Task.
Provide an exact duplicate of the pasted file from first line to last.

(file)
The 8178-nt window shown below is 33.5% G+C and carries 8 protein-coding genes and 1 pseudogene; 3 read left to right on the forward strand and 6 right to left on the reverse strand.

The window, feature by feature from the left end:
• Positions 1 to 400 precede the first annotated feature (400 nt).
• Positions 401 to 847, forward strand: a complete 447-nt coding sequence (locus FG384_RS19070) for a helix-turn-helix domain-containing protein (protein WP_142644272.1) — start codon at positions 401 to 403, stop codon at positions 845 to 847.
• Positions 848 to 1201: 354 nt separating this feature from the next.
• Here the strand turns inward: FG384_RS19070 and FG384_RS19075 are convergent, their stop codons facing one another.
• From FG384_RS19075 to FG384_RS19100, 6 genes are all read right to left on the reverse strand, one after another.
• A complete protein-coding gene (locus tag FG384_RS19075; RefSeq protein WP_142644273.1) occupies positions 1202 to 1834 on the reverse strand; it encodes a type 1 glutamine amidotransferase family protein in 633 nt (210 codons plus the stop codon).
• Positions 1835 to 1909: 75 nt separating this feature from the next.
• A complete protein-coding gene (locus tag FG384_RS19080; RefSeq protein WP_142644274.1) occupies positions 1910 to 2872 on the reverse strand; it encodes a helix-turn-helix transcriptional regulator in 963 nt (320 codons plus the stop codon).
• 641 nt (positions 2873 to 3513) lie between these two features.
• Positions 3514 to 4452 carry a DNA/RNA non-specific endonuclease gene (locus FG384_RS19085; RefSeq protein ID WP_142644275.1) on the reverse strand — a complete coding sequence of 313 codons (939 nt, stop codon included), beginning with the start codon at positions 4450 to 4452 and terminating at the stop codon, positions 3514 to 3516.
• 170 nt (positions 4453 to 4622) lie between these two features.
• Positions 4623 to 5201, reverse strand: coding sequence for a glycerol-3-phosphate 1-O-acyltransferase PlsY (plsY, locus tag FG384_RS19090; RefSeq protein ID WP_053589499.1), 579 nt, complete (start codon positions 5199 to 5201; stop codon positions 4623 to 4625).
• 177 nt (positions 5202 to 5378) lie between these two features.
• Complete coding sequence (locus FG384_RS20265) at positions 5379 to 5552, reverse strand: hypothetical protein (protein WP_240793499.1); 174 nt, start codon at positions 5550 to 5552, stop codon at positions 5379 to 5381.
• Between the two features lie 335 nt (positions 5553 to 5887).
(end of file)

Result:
The 8178-nt window shown below is 33.5% G+C and carries 8 protein-coding genes and 1 pseudogene; 3 read left to right on the forward strand and 6 right to left on the reverse strand.

The window, feature by feature from the left end:
• Positions 1 to 400 precede the first annotated feature (400 nt).
• Positions 401 to 847, forward strand: a complete 447-nt coding sequence (locus FG384_RS19070) for a helix-turn-helix domain-containing protein (protein WP_142644272.1) — start codon at positions 401 to 403, stop codon at positions 845 to 847.
• Positions 848 to 1201: 354 nt separating this feature from the next.
• Here the strand turns inward: FG384_RS19070 and FG384_RS19075 are convergent, their stop codons facing one another.
• From FG384_RS19075 to FG384_RS19100, 6 genes are all read right to left on the reverse strand, one after another.
• A complete protein-coding gene (locus tag FG384_RS19075; RefSeq protein WP_142644273.1) occupies positions 1202 to 1834 on the reverse strand; it encodes a type 1 glutamine amidotransferase family protein in 633 nt (210 codons plus the stop codon).
• Positions 1835 to 1909: 75 nt separating this feature from the next.
• A complete protein-coding gene (locus tag FG384_RS19080; RefSeq protein WP_142644274.1) occupies positions 1910 to 2872 on the reverse strand; it encodes a helix-turn-helix transcriptional regulator in 963 nt (320 codons plus the stop codon).
• 641 nt (positions 2873 to 3513) lie between these two features.
• Positions 3514 to 4452 carry a DNA/RNA non-specific endonuclease gene (locus FG384_RS19085; RefSeq protein ID WP_142644275.1) on the reverse strand — a complete coding sequence of 313 codons (939 nt, stop codon included), beginning with the start codon at positions 4450 to 4452 and terminating at the stop codon, positions 3514 to 3516.
• 170 nt (positions 4453 to 4622) lie between these two features.
• Positions 4623 to 5201, reverse strand: coding sequence for a glycerol-3-phosphate 1-O-acyltransferase PlsY (plsY, locus tag FG384_RS19090; RefSeq protein ID WP_053589499.1), 579 nt, complete (start codon positions 5199 to 5201; stop codon positions 4623 to 4625).
• 177 nt (positions 5202 to 5378) lie between these two features.
• Complete coding sequence (locus FG384_RS20265) at positions 5379 to 5552, reverse strand: hypothetical protein (protein WP_240793499.1); 174 nt, start codon at positions 5550 to 5552, stop codon at positions 5379 to 5381.
• Between the two features lie 335 nt (positions 5553 to 5887).